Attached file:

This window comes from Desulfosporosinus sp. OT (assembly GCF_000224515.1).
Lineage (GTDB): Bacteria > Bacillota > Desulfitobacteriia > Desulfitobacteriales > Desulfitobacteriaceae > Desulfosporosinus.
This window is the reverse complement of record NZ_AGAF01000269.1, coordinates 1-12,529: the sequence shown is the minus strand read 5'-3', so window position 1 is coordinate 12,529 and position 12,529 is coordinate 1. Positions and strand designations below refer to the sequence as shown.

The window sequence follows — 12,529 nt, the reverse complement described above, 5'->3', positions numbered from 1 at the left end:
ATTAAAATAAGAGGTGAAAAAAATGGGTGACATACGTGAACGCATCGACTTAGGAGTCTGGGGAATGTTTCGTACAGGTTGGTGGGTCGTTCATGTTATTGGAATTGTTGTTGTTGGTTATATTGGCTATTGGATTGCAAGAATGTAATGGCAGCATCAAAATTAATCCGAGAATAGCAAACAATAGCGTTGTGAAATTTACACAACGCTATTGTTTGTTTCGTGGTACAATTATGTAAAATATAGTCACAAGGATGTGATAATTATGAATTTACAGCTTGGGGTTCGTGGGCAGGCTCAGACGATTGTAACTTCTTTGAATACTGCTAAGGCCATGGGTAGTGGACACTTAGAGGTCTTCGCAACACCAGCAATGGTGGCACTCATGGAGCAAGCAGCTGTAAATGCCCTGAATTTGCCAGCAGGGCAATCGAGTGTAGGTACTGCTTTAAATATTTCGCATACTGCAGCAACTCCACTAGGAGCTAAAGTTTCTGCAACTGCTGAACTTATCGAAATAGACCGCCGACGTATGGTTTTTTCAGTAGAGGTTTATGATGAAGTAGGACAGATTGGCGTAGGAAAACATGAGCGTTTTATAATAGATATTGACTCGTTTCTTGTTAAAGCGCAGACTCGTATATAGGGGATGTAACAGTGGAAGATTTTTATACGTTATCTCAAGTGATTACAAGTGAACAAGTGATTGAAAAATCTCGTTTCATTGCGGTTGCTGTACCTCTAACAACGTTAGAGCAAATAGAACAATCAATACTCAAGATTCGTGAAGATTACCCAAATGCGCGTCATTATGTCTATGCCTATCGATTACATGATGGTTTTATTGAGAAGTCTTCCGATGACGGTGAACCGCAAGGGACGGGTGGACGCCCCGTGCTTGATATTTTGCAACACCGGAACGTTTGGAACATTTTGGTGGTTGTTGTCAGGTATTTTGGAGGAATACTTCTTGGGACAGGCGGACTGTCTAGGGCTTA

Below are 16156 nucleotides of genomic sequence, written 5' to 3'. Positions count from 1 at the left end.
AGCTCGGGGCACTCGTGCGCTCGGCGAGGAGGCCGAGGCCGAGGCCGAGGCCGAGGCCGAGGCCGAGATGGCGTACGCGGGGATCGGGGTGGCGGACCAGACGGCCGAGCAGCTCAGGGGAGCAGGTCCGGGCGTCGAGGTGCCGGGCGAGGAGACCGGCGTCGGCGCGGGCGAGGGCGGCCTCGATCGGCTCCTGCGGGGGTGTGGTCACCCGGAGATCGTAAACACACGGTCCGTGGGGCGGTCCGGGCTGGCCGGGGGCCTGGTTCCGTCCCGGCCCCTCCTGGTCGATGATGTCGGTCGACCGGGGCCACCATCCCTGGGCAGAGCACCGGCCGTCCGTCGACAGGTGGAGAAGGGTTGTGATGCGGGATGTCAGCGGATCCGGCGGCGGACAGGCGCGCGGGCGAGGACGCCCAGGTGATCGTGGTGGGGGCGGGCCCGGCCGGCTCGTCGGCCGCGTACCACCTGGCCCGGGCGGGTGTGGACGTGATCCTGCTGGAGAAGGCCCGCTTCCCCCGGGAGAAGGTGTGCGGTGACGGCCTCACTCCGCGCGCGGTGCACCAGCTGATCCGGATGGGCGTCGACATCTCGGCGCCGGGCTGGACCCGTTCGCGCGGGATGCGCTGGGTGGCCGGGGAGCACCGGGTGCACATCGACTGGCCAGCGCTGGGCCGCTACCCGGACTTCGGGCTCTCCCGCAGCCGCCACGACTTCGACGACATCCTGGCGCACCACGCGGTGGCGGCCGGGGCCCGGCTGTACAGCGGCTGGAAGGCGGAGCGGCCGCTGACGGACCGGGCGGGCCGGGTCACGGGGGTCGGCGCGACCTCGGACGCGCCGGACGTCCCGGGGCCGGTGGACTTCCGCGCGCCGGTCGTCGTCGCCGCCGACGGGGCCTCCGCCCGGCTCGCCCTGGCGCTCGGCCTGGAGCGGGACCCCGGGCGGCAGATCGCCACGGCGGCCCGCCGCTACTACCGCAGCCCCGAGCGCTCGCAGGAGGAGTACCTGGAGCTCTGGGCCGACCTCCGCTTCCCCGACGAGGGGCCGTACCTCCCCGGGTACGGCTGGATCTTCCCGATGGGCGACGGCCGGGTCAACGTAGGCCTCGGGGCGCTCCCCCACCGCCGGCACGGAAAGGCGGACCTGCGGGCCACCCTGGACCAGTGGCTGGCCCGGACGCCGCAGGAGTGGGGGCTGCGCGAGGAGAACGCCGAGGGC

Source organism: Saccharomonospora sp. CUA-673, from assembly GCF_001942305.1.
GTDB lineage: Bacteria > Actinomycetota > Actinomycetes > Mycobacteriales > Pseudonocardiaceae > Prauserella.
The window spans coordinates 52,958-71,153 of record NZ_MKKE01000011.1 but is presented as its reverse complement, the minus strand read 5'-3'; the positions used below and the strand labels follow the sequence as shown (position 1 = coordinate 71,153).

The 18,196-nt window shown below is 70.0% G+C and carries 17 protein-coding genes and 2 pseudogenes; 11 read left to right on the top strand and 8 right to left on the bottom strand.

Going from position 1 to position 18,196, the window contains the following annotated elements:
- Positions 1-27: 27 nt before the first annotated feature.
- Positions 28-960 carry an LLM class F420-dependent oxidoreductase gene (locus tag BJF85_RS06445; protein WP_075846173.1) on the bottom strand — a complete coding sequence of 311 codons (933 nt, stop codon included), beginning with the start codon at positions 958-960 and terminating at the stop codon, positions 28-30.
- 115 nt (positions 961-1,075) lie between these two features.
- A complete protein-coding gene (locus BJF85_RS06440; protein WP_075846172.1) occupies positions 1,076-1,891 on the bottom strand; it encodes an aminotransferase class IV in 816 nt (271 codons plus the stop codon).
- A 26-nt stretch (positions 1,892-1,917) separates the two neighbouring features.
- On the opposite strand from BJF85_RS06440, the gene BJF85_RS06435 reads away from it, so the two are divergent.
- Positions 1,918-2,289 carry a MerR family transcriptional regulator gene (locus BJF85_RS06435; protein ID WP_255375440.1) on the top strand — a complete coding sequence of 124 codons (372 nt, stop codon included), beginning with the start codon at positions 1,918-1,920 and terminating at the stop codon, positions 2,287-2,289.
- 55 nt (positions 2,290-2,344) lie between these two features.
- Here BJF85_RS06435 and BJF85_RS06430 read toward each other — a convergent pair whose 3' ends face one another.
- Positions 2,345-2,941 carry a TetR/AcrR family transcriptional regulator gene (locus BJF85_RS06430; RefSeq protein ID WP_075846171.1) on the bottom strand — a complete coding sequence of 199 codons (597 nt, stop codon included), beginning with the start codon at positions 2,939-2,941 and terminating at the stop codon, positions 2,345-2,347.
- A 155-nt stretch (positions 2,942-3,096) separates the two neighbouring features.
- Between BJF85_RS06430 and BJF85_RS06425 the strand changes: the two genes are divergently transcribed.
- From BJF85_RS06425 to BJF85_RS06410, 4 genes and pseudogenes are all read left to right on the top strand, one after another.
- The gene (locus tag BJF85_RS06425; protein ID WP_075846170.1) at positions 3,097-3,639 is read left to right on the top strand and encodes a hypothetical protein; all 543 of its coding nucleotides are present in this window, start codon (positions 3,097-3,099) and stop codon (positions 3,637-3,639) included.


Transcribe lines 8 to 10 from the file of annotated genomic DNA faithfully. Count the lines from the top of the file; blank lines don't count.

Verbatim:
Source organism: Saccharomonospora sp. CUA-673, from assembly GCF_001942305.1.
GTDB lineage: Bacteria > Actinomycetota > Actinomycetes > Mycobacteriales > Pseudonocardiaceae > Prauserella.
The window spans coordinates 52,958-71,153 of record NZ_MKKE01000011.1 but is presented as its reverse complement, the minus strand read 5'-3'; the positions used below and the strand labels follow the sequence as shown (position 1 = coordinate 71,153).